Archive for May, 2008

Who’s to say when you should mind your own business

While in a PG13 rated movie splattered with gratuitous violence, you witness a parent slapping a toddler knowing full well the toddler is smart enough to know he shouldn’t even be watching the movie.

While parking your car in a Dunkin’ Donuts lot, you see two young children with the window opened just a crack as their mom stands on the long line for coffee.

Selfish parenting, child abuse and neglect is not only about broken bones, bruises and abandonment. With the publicity surrounding the Texas polygamist-sect kids, one has to wonder exactly what does constitute a reason to step in.
The Third Court of Appeals in Austin ruled that the state offered “legally and factually insufficient” grounds for the “extreme” measure of removing all children from the ranch, from babies to teenagers.

The state never provided evidence that the children were in any immediate danger, the only grounds in Texas law for taking children from their parents without court approval, the appeals court said.

Think about the everyday situations you encounter where you aren’t certain if you should say something with the slight chance your response will be met positively; far more likely that you will be told to mind your own business.

The question is when is it our business? If the courts can’t figure it out – how can we?

Your thoughts? Please leave a comment, I’m really interested in what you have to say.

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Mandatory Parenting Classes? Who’s Teaching?

If Rockland County Legislator Jacques Michel, D-Spring Valley has his way, before couples can walk down the aisle they will be required to take parenting classes.

Three questions comes to my mind
1. Who’s teaching?
2. If we truly believe that every individual is unique, then we have an unlimited number of unique possiblilies. How can we possibly predict on the right way to parent considering that each person was parented differently?
3. Why assume that all people planning for marriage even want children? In a perfect world, people wouldn’t have children because it would be the next logical phase in their lives, or because they got tired of people asking them when they were planning to start a family.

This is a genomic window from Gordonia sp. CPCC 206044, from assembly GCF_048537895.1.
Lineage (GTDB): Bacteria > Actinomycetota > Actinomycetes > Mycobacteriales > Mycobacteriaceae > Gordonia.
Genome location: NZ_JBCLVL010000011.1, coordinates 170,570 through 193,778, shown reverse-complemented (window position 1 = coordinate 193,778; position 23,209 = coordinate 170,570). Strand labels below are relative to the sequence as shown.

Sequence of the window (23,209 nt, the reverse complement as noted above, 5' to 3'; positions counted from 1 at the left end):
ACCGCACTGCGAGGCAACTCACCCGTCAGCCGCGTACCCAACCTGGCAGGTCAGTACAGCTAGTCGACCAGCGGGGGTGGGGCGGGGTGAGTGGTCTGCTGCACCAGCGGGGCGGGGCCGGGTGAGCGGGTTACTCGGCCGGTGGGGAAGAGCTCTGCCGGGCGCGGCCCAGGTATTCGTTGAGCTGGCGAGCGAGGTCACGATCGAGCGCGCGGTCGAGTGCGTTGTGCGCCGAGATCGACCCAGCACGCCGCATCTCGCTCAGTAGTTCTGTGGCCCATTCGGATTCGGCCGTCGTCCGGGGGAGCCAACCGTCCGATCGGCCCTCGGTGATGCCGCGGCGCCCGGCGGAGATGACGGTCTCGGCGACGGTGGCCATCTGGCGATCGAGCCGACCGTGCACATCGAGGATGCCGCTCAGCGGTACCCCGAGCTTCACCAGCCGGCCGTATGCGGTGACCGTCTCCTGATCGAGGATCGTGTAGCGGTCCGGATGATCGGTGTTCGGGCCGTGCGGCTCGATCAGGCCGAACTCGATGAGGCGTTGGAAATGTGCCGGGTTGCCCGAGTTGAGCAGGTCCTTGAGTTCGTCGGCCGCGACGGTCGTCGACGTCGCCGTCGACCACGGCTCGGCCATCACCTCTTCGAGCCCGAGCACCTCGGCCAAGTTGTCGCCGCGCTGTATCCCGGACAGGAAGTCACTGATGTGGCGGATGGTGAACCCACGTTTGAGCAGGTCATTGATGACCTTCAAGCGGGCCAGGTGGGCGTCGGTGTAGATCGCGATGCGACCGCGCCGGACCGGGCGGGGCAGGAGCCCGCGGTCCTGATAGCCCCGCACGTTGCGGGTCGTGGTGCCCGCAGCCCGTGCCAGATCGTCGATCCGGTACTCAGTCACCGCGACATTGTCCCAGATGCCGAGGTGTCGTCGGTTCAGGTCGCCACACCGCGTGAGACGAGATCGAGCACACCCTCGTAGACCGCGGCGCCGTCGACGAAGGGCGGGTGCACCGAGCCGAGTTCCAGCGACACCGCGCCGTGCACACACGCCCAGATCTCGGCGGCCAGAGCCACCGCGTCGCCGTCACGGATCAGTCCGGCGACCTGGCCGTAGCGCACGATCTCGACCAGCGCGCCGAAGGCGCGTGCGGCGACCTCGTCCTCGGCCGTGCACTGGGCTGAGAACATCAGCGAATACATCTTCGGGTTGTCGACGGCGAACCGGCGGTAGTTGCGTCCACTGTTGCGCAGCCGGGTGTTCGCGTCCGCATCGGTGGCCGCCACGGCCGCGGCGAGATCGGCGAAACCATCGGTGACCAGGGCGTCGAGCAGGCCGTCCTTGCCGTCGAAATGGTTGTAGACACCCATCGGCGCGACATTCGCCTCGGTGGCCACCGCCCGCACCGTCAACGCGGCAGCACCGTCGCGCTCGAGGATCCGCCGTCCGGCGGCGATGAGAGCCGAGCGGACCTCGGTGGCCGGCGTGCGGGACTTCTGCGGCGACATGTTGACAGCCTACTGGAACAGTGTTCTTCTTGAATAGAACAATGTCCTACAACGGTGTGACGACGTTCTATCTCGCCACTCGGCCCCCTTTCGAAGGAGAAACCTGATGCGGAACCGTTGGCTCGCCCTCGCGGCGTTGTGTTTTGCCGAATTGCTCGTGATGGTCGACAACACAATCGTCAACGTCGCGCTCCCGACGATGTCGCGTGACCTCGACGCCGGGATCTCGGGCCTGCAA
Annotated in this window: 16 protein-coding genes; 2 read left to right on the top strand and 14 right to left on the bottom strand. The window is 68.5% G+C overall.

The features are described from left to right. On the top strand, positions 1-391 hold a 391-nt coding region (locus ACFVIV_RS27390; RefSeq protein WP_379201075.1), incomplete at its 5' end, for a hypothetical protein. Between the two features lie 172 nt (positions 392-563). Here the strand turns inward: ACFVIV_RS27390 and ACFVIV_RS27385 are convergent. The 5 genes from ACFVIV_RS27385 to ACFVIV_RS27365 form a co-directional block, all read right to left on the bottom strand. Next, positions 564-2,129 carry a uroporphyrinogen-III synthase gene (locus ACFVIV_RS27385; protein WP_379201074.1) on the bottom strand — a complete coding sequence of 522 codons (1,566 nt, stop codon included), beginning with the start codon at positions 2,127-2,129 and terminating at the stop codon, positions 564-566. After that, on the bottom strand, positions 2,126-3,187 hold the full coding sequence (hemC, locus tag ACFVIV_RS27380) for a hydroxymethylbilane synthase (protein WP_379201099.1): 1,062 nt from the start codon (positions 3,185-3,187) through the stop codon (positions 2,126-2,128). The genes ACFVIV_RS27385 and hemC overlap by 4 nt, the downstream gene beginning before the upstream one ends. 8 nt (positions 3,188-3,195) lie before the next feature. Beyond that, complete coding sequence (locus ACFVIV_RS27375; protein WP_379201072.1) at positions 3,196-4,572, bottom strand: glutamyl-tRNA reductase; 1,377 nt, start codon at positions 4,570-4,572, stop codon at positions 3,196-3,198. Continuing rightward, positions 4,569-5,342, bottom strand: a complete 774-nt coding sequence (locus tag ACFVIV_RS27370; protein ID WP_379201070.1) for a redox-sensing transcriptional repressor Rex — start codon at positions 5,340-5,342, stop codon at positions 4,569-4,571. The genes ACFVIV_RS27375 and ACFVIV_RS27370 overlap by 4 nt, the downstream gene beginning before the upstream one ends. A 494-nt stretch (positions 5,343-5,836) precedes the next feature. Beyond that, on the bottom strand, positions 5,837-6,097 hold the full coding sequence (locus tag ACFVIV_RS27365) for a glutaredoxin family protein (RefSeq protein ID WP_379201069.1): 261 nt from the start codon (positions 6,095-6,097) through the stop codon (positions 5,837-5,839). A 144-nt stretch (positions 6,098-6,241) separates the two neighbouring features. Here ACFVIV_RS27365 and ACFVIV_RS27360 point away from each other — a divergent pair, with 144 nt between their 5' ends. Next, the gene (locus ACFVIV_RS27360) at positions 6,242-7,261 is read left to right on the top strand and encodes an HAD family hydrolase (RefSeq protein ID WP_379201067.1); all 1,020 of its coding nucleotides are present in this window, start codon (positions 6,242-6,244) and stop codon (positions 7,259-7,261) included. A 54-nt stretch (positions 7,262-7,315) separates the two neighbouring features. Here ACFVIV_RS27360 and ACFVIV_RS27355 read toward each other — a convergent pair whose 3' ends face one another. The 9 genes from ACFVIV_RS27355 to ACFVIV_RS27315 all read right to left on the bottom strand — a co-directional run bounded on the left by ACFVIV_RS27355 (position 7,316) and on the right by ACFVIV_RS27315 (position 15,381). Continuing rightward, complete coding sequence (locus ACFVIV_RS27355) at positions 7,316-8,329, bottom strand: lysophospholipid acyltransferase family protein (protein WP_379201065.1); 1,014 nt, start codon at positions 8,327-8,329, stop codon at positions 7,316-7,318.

The best reason to have children is because you really want children and have clearly thought through the decision.

The beginning is the most important part of any work. – Plato

But how do you think through something as unique as the experience of parenting? It begins with knowing yourself. This short list of questions may be helpful to review before you decide to have children.

10 Things to Consider Before You Have Children…

1. Would you want to have you as a parent?
2. Have there been times when you could have been more generous?
3. Do you treat the people that matter in your life as well as you should?
4. Is your relationship with your spouse strong enought to withstand the stress of children?
5. What sacrifices are you willing to make to be able to afford children?
6. What family traditions will you carry on, and what new traditions will you both create together?
7. What is your idea of quality family time?
8. How will you decide how to share family holidays?
9. Do you believe it is your job as a parent to tell a child what to think or how to think?
10. Is there something about your spouse that makes you look forward to becoming a parent, or is there something that has you concerned?

Exerpted from Because Kids Don’t Come With Manuals®: Contemporary Advice for Parents by Tina Nocera

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Jury Duty Compared to Working Little League Concession Stand

Of all the wonderful memories I have of my children growing up, one of the worst was the rotation of working the concession stand at little league.

In order of preference I would put jury duty and root canal surgery ahead of that task.

A 7-year-old Massachusetts boy was benched during his Little League baseball game because his mother failed to show up to work the league’s concession stand, and the mother isn’t happy about it.

Jodi Hooper of Freetown said she was unable to fulfill her obligation at the concession stand because she couldn’t get time off from work, according to MyFOXBoston.

Dave Brouillette, head of the Freetown Youth Athletic Association, told MyFOXBoston that the concession revenues are necessary to fund the league’s programs and that he has to enforce the rules, which require parents show up for their assigned concession stand shifts or risk suspensions for their children.